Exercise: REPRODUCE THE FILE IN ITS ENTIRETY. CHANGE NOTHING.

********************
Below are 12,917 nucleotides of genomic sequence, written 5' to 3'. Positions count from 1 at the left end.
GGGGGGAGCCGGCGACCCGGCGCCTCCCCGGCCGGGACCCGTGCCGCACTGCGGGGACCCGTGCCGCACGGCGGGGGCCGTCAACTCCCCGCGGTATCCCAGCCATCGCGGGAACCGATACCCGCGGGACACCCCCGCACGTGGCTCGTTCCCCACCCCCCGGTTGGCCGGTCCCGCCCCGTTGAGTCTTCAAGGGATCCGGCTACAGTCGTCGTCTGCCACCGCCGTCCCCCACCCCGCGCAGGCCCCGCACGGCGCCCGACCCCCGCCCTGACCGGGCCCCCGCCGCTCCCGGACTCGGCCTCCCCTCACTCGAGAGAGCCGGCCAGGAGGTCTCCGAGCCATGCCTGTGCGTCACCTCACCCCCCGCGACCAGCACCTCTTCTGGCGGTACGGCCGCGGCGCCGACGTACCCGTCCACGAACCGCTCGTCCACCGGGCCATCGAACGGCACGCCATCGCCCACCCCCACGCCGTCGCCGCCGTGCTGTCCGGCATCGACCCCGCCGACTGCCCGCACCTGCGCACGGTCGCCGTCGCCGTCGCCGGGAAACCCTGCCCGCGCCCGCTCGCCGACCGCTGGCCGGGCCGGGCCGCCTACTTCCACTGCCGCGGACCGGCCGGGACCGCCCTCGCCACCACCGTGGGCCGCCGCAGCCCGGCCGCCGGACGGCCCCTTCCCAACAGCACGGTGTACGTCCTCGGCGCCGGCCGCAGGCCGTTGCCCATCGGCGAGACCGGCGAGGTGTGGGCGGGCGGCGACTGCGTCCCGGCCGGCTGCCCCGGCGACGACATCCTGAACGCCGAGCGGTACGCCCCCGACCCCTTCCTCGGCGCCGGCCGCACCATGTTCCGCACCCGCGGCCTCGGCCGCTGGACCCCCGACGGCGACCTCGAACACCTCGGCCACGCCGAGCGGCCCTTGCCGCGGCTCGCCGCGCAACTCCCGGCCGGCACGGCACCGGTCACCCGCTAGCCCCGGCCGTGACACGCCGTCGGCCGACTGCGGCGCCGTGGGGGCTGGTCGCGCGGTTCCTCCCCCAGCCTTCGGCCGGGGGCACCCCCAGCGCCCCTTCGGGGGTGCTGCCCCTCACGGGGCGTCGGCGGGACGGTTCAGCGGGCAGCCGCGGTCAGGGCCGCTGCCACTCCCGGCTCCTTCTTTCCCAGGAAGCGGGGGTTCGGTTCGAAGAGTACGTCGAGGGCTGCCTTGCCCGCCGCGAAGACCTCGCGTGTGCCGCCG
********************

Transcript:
Below are 12,917 nucleotides of genomic sequence, written 5' to 3'. Positions count from 1 at the left end.
GGGGGGAGCCGGCGACCCGGCGCCTCCCCGGCCGGGACCCGTGCCGCACTGCGGGGACCCGTGCCGCACGGCGGGGGCCGTCAACTCCCCGCGGTATCCCAGCCATCGCGGGAACCGATACCCGCGGGACACCCCCGCACGTGGCTCGTTCCCCACCCCCCGGTTGGCCGGTCCCGCCCCGTTGAGTCTTCAAGGGATCCGGCTACAGTCGTCGTCTGCCACCGCCGTCCCCCACCCCGCGCAGGCCCCGCACGGCGCCCGACCCCCGCCCTGACCGGGCCCCCGCCGCTCCCGGACTCGGCCTCCCCTCACTCGAGAGAGCCGGCCAGGAGGTCTCCGAGCCATGCCTGTGCGTCACCTCACCCCCCGCGACCAGCACCTCTTCTGGCGGTACGGCCGCGGCGCCGACGTACCCGTCCACGAACCGCTCGTCCACCGGGCCATCGAACGGCACGCCATCGCCCACCCCCACGCCGTCGCCGCCGTGCTGTCCGGCATCGACCCCGCCGACTGCCCGCACCTGCGCACGGTCGCCGTCGCCGTCGCCGGGAAACCCTGCCCGCGCCCGCTCGCCGACCGCTGGCCGGGCCGGGCCGCCTACTTCCACTGCCGCGGACCGGCCGGGACCGCCCTCGCCACCACCGTGGGCCGCCGCAGCCCGGCCGCCGGACGGCCCCTTCCCAACAGCACGGTGTACGTCCTCGGCGCCGGCCGCAGGCCGTTGCCCATCGGCGAGACCGGCGAGGTGTGGGCGGGCGGCGACTGCGTCCCGGCCGGCTGCCCCGGCGACGACATCCTGAACGCCGAGCGGTACGCCCCCGACCCCTTCCTCGGCGCCGGCCGCACCATGTTCCGCACCCGCGGCCTCGGCCGCTGGACCCCCGACGGCGACCTCGAACACCTCGGCCACGCCGAGCGGCCCTTGCCGCGGCTCGCCGCGCAACTCCCGGCCGGCACGGCACCGGTCACCCGCTAGCCCCGGCCGTGACACGCCGTCGGCCGACTGCGGCGCCGTGGGGGCTGGTCGCGCGGTTCCTCCCCCAGCCTTCGGCCGGGGGCACCCCCAGCGCCCCTTCGGGGGTGCTGCCCCTCACGGGGCGTCGGCGGGACGGTTCAGCGGGCAGCCGCGGTCAGGGCCGCTGCCACTCCCGGCTCCTTCTTTCCCAGGAAGCGGGGGTTCGGTTCGAAGAGTACGTCGAGGGCTGCCTTGCCCGCCGCGAAGACCTCGCGTGTGCCGCCG